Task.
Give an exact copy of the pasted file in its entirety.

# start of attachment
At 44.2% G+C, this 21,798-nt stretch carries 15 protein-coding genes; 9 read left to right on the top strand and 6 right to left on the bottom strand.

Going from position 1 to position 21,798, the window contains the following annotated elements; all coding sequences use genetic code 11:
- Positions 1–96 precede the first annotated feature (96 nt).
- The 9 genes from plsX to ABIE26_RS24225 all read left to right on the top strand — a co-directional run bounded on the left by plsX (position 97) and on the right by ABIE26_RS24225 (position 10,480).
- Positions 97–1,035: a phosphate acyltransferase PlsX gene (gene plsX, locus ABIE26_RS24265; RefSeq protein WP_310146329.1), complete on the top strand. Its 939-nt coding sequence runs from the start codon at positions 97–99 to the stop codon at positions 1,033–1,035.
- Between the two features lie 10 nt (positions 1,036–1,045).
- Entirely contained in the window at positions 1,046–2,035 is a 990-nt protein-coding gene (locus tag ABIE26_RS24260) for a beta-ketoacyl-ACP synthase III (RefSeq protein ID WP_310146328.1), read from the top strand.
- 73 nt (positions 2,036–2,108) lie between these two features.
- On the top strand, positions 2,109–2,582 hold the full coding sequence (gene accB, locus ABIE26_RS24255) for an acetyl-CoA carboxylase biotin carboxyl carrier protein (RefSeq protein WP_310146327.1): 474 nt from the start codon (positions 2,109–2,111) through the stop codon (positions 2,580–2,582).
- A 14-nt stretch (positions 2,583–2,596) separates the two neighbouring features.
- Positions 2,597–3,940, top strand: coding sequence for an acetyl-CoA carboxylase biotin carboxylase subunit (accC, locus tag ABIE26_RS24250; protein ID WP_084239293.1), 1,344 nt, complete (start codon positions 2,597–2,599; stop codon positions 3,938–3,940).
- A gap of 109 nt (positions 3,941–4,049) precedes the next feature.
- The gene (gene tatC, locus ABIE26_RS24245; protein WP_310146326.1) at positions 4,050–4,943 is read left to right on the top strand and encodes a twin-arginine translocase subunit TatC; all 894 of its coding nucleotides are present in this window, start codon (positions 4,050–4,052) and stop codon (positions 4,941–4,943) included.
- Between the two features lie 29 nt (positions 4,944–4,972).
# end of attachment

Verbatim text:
At 44.2% G+C, this 21,798-nt stretch carries 15 protein-coding genes; 9 read left to right on the top strand and 6 right to left on the bottom strand.

Going from position 1 to position 21,798, the window contains the following annotated elements; all coding sequences use genetic code 11:
- Positions 1–96 precede the first annotated feature (96 nt).
- The 9 genes from plsX to ABIE26_RS24225 all read left to right on the top strand — a co-directional run bounded on the left by plsX (position 97) and on the right by ABIE26_RS24225 (position 10,480).
- Positions 97–1,035: a phosphate acyltransferase PlsX gene (gene plsX, locus ABIE26_RS24265; RefSeq protein WP_310146329.1), complete on the top strand. Its 939-nt coding sequence runs from the start codon at positions 97–99 to the stop codon at positions 1,033–1,035.
- Between the two features lie 10 nt (positions 1,036–1,045).
- Entirely contained in the window at positions 1,046–2,035 is a 990-nt protein-coding gene (locus tag ABIE26_RS24260) for a beta-ketoacyl-ACP synthase III (RefSeq protein ID WP_310146328.1), read from the top strand.
- 73 nt (positions 2,036–2,108) lie between these two features.
- On the top strand, positions 2,109–2,582 hold the full coding sequence (gene accB, locus ABIE26_RS24255) for an acetyl-CoA carboxylase biotin carboxyl carrier protein (RefSeq protein WP_310146327.1): 474 nt from the start codon (positions 2,109–2,111) through the stop codon (positions 2,580–2,582).
- A 14-nt stretch (positions 2,583–2,596) separates the two neighbouring features.
- Positions 2,597–3,940, top strand: coding sequence for an acetyl-CoA carboxylase biotin carboxylase subunit (accC, locus tag ABIE26_RS24250; protein ID WP_084239293.1), 1,344 nt, complete (start codon positions 2,597–2,599; stop codon positions 3,938–3,940).
- A gap of 109 nt (positions 3,941–4,049) precedes the next feature.
- The gene (gene tatC, locus ABIE26_RS24245; protein WP_310146326.1) at positions 4,050–4,943 is read left to right on the top strand and encodes a twin-arginine translocase subunit TatC; all 894 of its coding nucleotides are present in this window, start codon (positions 4,050–4,052) and stop codon (positions 4,941–4,943) included.
- Between the two features lie 29 nt (positions 4,944–4,972).